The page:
The Democratic Republic of Congo hosts one of the world’s worst humanitarian crises, centered particularly in the east. Despite its vast wealth of human and natural resources, the country struggles with many challenges. A lack of infrastructure, stunted economy and weak governance cause serious hardship and inhibit development efforts.
Over two decades of armed conflict has displaced 4.3 million people within the country. The province of North Kivu hosts a quarter of the internally displaced population, and has become a perpetually insecure and hostile environment.
Demographic pressures, rapid urbanization, food insecurity and youth unemployment compound looming threats on the horizon. The UN reports that 13.1 million people require urgent humanitarian assistance.
- 9.9 million people are severely food insecure
- More than 2 million children suffer from severe acute malnutrition
- 6.4 million people are at risk of epidemics, including 4.8 million people who are vulnerable to cholera
Mercy Corps is responding to the emergency needs of internally displaced people and host communities and strengthening their resilience to recurring stresses and shocks.
- Emergency response: Providing cash assistance so people can prioritize their own immediate basic needs.
- Water, sanitation and hygiene: Providing access to safe drinking water for more than 1.5 million displaced and conflict-affected people. Organizing chlorination of communal water sources. Building familial and public latrines. Improving knowledge and practice of basic hygiene behaviors.
- Education and protection: Facilitating the reintegration of 3,000 displaced out-of-school children into local schools. Training local teachers on trauma and psychosocial support.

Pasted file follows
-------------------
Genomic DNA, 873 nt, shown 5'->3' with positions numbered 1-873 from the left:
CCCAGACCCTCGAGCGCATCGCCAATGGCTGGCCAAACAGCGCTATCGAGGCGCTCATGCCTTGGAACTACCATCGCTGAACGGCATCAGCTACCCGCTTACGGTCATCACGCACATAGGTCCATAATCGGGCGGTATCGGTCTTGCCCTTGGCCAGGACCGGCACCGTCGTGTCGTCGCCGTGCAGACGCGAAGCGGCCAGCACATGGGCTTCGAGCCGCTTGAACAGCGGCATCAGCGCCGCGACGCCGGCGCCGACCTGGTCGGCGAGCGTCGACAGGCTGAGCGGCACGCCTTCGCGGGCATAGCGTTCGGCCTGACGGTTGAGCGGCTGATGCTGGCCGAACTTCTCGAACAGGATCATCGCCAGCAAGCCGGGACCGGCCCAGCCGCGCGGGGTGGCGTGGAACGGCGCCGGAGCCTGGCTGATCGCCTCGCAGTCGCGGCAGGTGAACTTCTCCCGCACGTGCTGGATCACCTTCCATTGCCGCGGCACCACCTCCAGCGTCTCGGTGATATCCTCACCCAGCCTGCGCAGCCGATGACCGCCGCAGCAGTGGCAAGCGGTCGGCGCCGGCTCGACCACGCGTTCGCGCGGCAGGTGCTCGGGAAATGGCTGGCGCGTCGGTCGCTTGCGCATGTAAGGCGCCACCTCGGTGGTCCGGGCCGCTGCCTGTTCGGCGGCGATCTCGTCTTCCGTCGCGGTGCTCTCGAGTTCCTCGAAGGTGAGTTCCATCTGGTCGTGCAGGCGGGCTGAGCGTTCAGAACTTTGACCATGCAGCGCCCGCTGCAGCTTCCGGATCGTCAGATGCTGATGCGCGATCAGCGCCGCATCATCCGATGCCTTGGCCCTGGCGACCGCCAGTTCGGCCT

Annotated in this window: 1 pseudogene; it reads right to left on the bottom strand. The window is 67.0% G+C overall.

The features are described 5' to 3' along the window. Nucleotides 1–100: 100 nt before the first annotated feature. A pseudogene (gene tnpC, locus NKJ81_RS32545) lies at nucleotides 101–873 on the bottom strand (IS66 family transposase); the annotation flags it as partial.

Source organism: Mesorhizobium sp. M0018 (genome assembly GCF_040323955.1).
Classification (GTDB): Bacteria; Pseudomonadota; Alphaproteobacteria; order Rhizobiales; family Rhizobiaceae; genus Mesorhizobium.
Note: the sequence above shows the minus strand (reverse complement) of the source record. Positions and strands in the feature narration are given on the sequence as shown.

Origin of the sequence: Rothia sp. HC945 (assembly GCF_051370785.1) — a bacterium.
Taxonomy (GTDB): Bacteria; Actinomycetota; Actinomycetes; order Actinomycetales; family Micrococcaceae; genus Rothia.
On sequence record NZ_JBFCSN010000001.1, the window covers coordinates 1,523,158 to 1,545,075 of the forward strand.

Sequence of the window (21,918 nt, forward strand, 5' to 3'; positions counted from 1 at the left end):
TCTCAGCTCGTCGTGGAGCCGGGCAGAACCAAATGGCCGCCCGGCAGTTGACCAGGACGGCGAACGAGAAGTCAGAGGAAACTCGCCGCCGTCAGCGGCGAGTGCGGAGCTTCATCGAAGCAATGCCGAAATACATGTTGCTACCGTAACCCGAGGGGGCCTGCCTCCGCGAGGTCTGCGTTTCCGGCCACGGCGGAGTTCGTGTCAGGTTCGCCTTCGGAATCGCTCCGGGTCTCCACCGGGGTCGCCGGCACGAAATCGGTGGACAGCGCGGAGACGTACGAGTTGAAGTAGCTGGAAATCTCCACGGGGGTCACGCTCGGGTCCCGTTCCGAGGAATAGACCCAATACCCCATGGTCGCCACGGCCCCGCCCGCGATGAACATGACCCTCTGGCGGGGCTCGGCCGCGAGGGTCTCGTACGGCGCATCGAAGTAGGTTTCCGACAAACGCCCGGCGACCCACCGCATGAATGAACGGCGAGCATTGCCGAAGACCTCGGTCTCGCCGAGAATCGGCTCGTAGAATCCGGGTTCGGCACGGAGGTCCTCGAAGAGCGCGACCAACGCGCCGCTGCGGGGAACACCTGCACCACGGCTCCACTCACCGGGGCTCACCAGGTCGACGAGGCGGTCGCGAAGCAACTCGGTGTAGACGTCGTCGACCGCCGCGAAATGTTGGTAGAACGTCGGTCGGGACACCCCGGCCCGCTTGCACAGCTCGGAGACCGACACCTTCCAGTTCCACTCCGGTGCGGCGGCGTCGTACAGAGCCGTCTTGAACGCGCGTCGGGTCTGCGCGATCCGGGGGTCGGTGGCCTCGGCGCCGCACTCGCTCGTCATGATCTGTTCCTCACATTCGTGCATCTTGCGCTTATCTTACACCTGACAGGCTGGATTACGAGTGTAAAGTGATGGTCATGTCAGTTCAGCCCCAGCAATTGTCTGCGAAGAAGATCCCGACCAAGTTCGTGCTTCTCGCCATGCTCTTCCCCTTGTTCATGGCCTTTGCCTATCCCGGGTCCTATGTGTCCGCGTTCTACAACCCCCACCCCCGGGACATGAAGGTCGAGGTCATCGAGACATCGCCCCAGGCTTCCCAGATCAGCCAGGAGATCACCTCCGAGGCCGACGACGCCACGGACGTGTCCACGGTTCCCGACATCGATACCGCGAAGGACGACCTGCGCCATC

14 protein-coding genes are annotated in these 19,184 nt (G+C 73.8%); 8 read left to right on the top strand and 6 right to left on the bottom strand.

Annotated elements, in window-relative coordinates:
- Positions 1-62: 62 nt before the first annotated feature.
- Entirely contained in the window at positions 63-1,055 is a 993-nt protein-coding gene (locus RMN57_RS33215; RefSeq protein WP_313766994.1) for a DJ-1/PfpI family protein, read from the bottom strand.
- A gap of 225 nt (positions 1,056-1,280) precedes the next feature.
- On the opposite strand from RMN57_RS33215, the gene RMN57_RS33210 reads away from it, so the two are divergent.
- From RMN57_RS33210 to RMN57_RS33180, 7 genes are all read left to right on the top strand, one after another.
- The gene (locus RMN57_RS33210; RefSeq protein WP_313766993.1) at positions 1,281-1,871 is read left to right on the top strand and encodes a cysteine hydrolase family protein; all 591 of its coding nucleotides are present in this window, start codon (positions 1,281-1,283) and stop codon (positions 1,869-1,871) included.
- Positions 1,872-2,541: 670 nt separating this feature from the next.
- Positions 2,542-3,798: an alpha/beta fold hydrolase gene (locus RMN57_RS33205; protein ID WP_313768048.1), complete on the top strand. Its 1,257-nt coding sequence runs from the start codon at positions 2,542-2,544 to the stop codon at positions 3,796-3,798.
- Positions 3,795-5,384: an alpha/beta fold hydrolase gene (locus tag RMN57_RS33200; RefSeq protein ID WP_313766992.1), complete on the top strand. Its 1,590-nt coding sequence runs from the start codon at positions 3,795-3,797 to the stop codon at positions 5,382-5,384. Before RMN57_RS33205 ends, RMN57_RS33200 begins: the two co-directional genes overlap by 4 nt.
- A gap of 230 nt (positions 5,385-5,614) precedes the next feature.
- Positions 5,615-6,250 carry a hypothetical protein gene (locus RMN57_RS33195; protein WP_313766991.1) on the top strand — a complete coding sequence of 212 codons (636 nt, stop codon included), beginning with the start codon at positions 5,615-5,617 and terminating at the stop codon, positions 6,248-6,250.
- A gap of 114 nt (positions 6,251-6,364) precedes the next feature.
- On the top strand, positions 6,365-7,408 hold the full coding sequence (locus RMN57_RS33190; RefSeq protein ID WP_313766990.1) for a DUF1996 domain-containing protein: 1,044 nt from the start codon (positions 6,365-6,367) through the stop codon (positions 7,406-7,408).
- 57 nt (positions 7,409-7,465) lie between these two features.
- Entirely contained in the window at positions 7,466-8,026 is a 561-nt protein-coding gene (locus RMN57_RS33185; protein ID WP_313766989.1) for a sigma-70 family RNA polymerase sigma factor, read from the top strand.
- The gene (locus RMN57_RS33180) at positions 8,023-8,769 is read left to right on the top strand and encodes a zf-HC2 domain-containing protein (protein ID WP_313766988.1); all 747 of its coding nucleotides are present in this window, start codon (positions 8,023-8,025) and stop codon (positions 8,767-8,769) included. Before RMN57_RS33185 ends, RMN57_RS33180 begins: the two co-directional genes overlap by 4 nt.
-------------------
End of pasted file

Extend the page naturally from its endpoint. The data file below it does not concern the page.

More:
- Food security: Addressing the root causes of food insecurity by increasing the production of smallholder farmers and reducing malnutrition.
- Economic opportunity: Supporting sustainable livelihood development of small farmers. Promoting links between value chain actors.
DR Congo: Rainstorms, Lava and a Human Flood
I recently watched as the rain fell for hours over Goma. From the comfort of a house, rain in tropical Africa is spectacular, even magic. But for the thousands displaced Congolese waiting out the storm in their twenty-four square foot huts made of sticks and banana leaves, it is hell.
DR Congo: Lost and Found
Yesterday I went out on the food distribution, our first. We got lost, somehow, driving the minivan over the rough farm paths of Lac Vert.
DR Congo: The Key is Hope
Like thousands of Congolese children, young Giselle's path to relative safety in Goma has been grueling. But, with your help, Mercy Corps is offering them much-needed support once they reach their destination.
DR Congo: 'L’eau, c’est la vie!'
I never found Eduardo, but the distribution was exciting. Mercy Corps' first work in Congo. We helped AVSI, an Italian NGO, set up and distribute water to 2,500 families. It started off a bit rocky.
DR Congo: Instructions
Finally, some real work! Actually helping people instead of listening to their stories and driving home. Mugur has found us a niche. He’s been frantically working every angle and contact as the IDPs flooded into town this week. Being new to Congo, it’s been tough to break in.
DR Congo: A Day in the Office
Mugur came back from a security briefing at the UN with the following updates:
DR Congo: Rain and IDPs
A strange couple of days. Yesterday, Thursday, the fighting intensified. Pretty much the whole town of Sake emptied and came here, and they are still coming. Now there are some 30,000 IDPs in Goma, most up in Mugunga.
DR Congo: Chanceline
One day last week I visited the health center in Muja, a town 15 miles north of Goma, just west of the army checkpoint. It is a place of crushing poverty, even by DRC standards. Three-fourths of the children are undernourished. People earn less than a dollar a day.
DR Congo: Questions
Spent today conducting assessment surveys with Fernand, one of our Congolese staff. Basically, this means going door to door and asking people 61 questions ranging from how much money they earn and what they eat each day to where they go for health care.